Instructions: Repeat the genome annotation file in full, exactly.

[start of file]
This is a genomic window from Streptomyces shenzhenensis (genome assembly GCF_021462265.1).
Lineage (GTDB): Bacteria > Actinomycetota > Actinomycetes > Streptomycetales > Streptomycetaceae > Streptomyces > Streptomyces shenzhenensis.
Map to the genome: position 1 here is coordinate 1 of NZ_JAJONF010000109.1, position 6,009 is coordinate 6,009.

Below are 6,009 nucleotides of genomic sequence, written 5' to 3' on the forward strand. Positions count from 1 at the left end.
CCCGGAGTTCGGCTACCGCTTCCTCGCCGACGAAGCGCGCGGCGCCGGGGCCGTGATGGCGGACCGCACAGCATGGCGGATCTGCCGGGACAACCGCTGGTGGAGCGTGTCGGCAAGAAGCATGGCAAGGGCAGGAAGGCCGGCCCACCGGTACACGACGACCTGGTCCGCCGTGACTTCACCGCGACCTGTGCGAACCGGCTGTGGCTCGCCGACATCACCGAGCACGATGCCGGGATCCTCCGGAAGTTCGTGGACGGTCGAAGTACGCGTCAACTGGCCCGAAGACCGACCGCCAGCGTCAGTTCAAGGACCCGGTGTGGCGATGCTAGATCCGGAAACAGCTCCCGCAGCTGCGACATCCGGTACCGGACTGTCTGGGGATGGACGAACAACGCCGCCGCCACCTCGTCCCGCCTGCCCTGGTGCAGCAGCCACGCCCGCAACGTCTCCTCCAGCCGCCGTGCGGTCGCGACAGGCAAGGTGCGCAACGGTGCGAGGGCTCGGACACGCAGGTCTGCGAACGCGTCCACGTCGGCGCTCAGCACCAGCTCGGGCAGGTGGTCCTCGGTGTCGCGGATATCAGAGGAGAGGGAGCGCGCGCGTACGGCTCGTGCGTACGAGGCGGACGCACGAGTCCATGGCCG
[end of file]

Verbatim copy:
This is a genomic window from Streptomyces shenzhenensis (genome assembly GCF_021462265.1).
Lineage (GTDB): Bacteria > Actinomycetota > Actinomycetes > Streptomycetales > Streptomycetaceae > Streptomyces > Streptomyces shenzhenensis.
Map to the genome: position 1 here is coordinate 1 of NZ_JAJONF010000109.1, position 6,009 is coordinate 6,009.

Below are 6,009 nucleotides of genomic sequence, written 5' to 3' on the forward strand. Positions count from 1 at the left end.
CCCGGAGTTCGGCTACCGCTTCCTCGCCGACGAAGCGCGCGGCGCCGGGGCCGTGATGGCGGACCGCACAGCATGGCGGATCTGCCGGGACAACCGCTGGTGGAGCGTGTCGGCAAGAAGCATGGCAAGGGCAGGAAGGCCGGCCCACCGGTACACGACGACCTGGTCCGCCGTGACTTCACCGCGACCTGTGCGAACCGGCTGTGGCTCGCCGACATCACCGAGCACGATGCCGGGATCCTCCGGAAGTTCGTGGACGGTCGAAGTACGCGTCAACTGGCCCGAAGACCGACCGCCAGCGTCAGTTCAAGGACCCGGTGTGGCGATGCTAGATCCGGAAACAGCTCCCGCAGCTGCGACATCCGGTACCGGACTGTCTGGGGATGGACGAACAACGCCGCCGCCACCTCGTCCCGCCTGCCCTGGTGCAGCAGCCACGCCCGCAACGTCTCCTCCAGCCGCCGTGCGGTCGCGACAGGCAAGGTGCGCAACGGTGCGAGGGCTCGGACACGCAGGTCTGCGAACGCGTCCACGTCGGCGCTCAGCACCAGCTCGGGCAGGTGGTCCTCGGTGTCGCGGATATCAGAGGAGAGGGAGCGCGCGCGTACGGCTCGTGCGTACGAGGCGGACGCACGAGTCCATGGCCG